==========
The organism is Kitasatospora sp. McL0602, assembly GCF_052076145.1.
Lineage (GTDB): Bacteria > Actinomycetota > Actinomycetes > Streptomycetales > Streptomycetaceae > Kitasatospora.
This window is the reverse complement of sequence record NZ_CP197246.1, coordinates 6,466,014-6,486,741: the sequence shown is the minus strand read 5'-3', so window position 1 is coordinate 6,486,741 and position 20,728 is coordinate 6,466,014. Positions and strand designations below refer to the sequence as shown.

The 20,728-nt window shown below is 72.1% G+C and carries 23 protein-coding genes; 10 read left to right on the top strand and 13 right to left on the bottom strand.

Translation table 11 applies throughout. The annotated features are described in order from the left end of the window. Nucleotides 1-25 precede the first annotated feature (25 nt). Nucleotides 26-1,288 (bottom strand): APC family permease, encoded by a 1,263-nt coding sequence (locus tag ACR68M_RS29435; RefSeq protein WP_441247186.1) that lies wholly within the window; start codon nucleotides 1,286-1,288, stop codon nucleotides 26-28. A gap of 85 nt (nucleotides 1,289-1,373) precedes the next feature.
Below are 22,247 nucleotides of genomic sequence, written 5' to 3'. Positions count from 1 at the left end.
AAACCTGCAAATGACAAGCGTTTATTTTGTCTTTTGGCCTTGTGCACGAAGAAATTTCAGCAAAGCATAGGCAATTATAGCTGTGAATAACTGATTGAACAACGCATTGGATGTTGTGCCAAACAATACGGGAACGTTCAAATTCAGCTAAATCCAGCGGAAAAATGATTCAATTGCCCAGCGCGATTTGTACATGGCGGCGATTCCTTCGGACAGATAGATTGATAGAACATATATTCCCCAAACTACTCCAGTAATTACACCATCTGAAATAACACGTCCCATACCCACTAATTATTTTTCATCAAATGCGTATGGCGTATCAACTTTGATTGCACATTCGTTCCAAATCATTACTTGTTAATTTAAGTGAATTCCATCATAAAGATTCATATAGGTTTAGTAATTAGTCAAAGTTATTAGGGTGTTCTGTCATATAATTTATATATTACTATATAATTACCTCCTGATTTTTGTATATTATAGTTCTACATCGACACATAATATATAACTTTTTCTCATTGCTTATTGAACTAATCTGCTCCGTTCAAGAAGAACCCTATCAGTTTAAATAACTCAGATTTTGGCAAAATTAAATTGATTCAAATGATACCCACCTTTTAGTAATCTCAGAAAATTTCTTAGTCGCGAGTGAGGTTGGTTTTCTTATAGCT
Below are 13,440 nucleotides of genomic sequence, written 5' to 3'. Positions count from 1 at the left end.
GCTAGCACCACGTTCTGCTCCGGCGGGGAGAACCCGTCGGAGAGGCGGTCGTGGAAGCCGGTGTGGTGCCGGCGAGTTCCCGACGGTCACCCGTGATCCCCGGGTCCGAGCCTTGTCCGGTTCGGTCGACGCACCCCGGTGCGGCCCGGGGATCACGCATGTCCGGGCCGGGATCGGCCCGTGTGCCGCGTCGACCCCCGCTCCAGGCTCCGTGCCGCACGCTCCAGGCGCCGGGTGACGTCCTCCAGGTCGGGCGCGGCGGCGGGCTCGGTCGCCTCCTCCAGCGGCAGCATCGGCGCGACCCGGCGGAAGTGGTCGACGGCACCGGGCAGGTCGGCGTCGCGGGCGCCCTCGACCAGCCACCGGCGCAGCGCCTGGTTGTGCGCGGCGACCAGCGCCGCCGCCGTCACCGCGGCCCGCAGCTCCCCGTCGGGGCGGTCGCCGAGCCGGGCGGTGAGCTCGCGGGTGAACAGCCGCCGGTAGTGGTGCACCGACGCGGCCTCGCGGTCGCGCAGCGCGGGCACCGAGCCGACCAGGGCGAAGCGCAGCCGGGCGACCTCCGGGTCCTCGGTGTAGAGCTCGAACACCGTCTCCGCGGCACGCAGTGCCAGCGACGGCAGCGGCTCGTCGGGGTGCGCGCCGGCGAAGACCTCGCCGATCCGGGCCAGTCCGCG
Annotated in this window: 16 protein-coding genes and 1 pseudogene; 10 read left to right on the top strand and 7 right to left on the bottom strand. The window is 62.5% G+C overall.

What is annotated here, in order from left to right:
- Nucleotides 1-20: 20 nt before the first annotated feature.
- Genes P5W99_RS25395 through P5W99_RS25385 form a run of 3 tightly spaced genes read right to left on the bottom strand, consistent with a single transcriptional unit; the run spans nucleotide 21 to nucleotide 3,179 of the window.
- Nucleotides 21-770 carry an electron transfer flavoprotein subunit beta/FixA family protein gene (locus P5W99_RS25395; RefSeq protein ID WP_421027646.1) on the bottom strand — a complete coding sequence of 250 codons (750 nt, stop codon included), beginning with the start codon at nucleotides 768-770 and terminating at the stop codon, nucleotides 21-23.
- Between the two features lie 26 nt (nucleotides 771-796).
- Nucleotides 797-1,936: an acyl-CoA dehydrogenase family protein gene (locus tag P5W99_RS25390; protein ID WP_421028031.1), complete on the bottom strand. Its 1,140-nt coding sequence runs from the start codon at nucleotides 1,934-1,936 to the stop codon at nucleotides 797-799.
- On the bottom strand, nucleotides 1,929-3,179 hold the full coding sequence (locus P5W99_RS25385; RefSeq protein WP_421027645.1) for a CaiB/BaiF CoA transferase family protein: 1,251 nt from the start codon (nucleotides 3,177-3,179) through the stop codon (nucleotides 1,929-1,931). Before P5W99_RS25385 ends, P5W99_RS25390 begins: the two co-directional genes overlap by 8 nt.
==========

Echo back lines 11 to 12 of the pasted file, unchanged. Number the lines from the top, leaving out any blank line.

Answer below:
What is annotated here, in order from left to right:
- Nucleotides 1-20: 20 nt before the first annotated feature.